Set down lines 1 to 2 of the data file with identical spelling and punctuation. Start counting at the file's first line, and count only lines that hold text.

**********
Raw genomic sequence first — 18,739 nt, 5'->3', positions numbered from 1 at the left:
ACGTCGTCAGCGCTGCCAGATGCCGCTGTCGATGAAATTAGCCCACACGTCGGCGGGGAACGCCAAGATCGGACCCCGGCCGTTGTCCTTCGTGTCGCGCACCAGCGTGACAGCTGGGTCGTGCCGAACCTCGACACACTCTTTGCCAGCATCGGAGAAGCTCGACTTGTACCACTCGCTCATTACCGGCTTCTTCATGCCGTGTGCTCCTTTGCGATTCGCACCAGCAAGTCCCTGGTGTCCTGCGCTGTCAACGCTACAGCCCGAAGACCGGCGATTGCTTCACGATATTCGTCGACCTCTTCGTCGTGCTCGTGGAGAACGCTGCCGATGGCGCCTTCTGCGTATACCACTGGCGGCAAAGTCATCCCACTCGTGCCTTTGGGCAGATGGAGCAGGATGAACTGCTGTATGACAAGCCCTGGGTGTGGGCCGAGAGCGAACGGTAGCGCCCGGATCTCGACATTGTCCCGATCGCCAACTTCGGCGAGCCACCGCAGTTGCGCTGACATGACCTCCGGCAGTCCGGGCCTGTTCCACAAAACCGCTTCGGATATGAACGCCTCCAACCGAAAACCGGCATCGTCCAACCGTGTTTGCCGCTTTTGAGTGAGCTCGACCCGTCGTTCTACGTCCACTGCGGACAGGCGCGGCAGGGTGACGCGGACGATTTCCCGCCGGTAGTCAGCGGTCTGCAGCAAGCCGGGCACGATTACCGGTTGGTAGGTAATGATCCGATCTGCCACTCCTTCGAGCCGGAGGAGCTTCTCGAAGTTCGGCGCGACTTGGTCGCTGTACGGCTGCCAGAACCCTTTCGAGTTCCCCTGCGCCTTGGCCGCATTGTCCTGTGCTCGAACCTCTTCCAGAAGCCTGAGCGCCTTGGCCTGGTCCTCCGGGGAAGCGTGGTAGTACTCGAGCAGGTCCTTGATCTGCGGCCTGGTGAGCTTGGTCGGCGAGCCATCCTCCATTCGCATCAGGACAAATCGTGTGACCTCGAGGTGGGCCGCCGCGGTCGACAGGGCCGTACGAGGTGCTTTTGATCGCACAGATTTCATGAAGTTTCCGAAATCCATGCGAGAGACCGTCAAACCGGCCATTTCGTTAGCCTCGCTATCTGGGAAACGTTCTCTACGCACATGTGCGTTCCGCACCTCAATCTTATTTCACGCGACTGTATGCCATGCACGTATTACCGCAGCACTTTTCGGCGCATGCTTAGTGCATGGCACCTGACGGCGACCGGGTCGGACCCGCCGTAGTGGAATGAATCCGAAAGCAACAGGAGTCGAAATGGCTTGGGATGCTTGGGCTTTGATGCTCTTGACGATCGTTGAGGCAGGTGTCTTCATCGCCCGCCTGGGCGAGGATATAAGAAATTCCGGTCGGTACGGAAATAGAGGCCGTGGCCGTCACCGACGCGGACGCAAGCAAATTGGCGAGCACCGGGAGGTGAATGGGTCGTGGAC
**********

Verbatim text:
Raw genomic sequence first — 18,739 nt, 5'->3', positions numbered from 1 at the left:
ACGTCGTCAGCGCTGCCAGATGCCGCTGTCGATGAAATTAGCCCACACGTCGGCGGGGAACGCCAAGATCGGACCCCGGCCGTTGTCCTTCGTGTCGCGCACCAGCGTGACAGCTGGGTCGTGCCGAACCTCGACACACTCTTTGCCAGCATCGGAGAAGCTCGACTTGTACCACTCGCTCATTACCGGCTTCTTCATGCCGTGTGCTCCTTTGCGATTCGCACCAGCAAGTCCCTGGTGTCCTGCGCTGTCAACGCTACAGCCCGAAGACCGGCGATTGCTTCACGATATTCGTCGACCTCTTCGTCGTGCTCGTGGAGAACGCTGCCGATGGCGCCTTCTGCGTATACCACTGGCGGCAAAGTCATCCCACTCGTGCCTTTGGGCAGATGGAGCAGGATGAACTGCTGTATGACAAGCCCTGGGTGTGGGCCGAGAGCGAACGGTAGCGCCCGGATCTCGACATTGTCCCGATCGCCAACTTCGGCGAGCCACCGCAGTTGCGCTGACATGACCTCCGGCAGTCCGGGCCTGTTCCACAAAACCGCTTCGGATATGAACGCCTCCAACCGAAAACCGGCATCGTCCAACCGTGTTTGCCGCTTTTGAGTGAGCTCGACCCGTCGTTCTACGTCCACTGCGGACAGGCGCGGCAGGGTGACGCGGACGATTTCCCGCCGGTAGTCAGCGGTCTGCAGCAAGCCGGGCACGATTACCGGTTGGTAGGTAATGATCCGATCTGCCACTCCTTCGAGCCGGAGGAGCTTCTCGAAGTTCGGCGCGACTTGGTCGCTGTACGGCTGCCAGAACCCTTTCGAGTTCCCCTGCGCCTTGGCCGCATTGTCCTGTGCTCGAACCTCTTCCAGAAGCCTGAGCGCCTTGGCCTGGTCCTCCGGGGAAGCGTGGTAGTACTCGAGCAGGTCCTTGATCTGCGGCCTGGTGAGCTTGGTCGGCGAGCCATCCTCCATTCGCATCAGGACAAATCGTGTGACCTCGAGGTGGGCCGCCGCGGTCGACAGGGCCGTACGAGGTGCTTTTGATCGCACAGATTTCATGAAGTTTCCGAAATCCATGCGAGAGACCGTCAAACCGGCCATTTCGTTAGCCTCGCTATCTGGGAAACGTTCTCTACGCACATGTGCGTTCCGCACCTCAATCTTATTTCACGCGACTGTATGCCATGCACGTATTACCGCAGCACTTTTCGGCGCATGCTTAGTGCATGGCACCTGACGGCGACCGGGTCGGACCCGCCGTAGTGGAATGAATCCGAAAGCAACAGGAGTCGAAATGGCTTGGGATGCTTGGGCTTTGATGCTCTTGACGATCGTTGAGGCAGGTGTCTTCATCGCCCGCCTGGGCGAGGATATAAGAAATTCCGGTCGGTACGGAAATAGAGGCCGTGGCCGTCACCGACGCGGACGCAAGCAAATTGGCGAGCACCGGGAGGTGAATGGGTCGTGGAC